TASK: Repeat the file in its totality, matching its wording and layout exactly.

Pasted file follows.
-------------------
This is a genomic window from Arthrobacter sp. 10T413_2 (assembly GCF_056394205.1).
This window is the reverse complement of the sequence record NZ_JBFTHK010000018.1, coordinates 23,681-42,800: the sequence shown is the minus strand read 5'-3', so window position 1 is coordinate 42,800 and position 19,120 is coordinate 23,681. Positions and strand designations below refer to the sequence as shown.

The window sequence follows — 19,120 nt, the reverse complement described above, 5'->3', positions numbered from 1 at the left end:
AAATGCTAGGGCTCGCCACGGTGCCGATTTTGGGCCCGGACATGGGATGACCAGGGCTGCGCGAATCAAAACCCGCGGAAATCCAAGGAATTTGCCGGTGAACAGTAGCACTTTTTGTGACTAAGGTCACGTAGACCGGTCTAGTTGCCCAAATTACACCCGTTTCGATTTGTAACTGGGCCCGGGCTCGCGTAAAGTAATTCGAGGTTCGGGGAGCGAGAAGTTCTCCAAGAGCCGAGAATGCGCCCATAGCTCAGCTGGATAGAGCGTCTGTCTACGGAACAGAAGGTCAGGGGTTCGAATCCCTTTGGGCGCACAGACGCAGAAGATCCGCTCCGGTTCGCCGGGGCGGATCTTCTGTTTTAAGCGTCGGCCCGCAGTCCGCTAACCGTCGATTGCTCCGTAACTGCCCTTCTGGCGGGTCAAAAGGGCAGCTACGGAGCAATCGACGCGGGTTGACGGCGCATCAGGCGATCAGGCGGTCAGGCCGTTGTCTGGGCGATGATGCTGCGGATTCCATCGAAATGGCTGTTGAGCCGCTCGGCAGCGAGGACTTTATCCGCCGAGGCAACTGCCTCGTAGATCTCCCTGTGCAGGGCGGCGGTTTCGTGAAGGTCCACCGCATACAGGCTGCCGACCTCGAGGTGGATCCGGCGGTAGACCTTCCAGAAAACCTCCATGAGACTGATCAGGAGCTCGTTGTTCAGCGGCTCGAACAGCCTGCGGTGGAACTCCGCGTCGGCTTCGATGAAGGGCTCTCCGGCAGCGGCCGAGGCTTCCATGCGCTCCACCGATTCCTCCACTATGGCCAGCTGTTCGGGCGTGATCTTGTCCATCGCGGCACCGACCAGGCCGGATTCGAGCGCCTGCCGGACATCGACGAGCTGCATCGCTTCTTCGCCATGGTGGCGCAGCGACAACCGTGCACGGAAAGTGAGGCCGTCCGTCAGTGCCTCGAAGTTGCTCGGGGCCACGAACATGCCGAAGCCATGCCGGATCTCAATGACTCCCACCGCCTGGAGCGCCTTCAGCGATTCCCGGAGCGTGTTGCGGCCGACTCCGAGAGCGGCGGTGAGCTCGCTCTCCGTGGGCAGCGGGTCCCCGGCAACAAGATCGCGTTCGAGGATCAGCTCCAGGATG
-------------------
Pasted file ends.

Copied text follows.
This is a genomic window from Arthrobacter sp. 10T413_2 (assembly GCF_056394205.1).
This window is the reverse complement of the sequence record NZ_JBFTHK010000018.1, coordinates 23,681-42,800: the sequence shown is the minus strand read 5'-3', so window position 1 is coordinate 42,800 and position 19,120 is coordinate 23,681. Positions and strand designations below refer to the sequence as shown.

The window sequence follows — 19,120 nt, the reverse complement described above, 5'->3', positions numbered from 1 at the left end:
AAATGCTAGGGCTCGCCACGGTGCCGATTTTGGGCCCGGACATGGGATGACCAGGGCTGCGCGAATCAAAACCCGCGGAAATCCAAGGAATTTGCCGGTGAACAGTAGCACTTTTTGTGACTAAGGTCACGTAGACCGGTCTAGTTGCCCAAATTACACCCGTTTCGATTTGTAACTGGGCCCGGGCTCGCGTAAAGTAATTCGAGGTTCGGGGAGCGAGAAGTTCTCCAAGAGCCGAGAATGCGCCCATAGCTCAGCTGGATAGAGCGTCTGTCTACGGAACAGAAGGTCAGGGGTTCGAATCCCTTTGGGCGCACAGACGCAGAAGATCCGCTCCGGTTCGCCGGGGCGGATCTTCTGTTTTAAGCGTCGGCCCGCAGTCCGCTAACCGTCGATTGCTCCGTAACTGCCCTTCTGGCGGGTCAAAAGGGCAGCTACGGAGCAATCGACGCGGGTTGACGGCGCATCAGGCGATCAGGCGGTCAGGCCGTTGTCTGGGCGATGATGCTGCGGATTCCATCGAAATGGCTGTTGAGCCGCTCGGCAGCGAGGACTTTATCCGCCGAGGCAACTGCCTCGTAGATCTCCCTGTGCAGGGCGGCGGTTTCGTGAAGGTCCACCGCATACAGGCTGCCGACCTCGAGGTGGATCCGGCGGTAGACCTTCCAGAAAACCTCCATGAGACTGATCAGGAGCTCGTTGTTCAGCGGCTCGAACAGCCTGCGGTGGAACTCCGCGTCGGCTTCGATGAAGGGCTCTCCGGCAGCGGCCGAGGCTTCCATGCGCTCCACCGATTCCTCCACTATGGCCAGCTGTTCGGGCGTGATCTTGTCCATCGCGGCACCGACCAGGCCGGATTCGAGCGCCTGCCGGACATCGACGAGCTGCATCGCTTCTTCGCCATGGTGGCGCAGCGACAACCGTGCACGGAAAGTGAGGCCGTCCGTCAGTGCCTCGAAGTTGCTCGGGGCCACGAACATGCCGAAGCCATGCCGGATCTCAATGACTCCCACCGCCTGGAGCGCCTTCAGCGATTCCCGGAGCGTGTTGCGGCCGACTCCGAGAGCGGCGGTGAGCTCGCTCTCCGTGGGCAGCGGGTCCCCGGCAACAAGATCGCGTTCGAGGATCAGCTCCAGGATG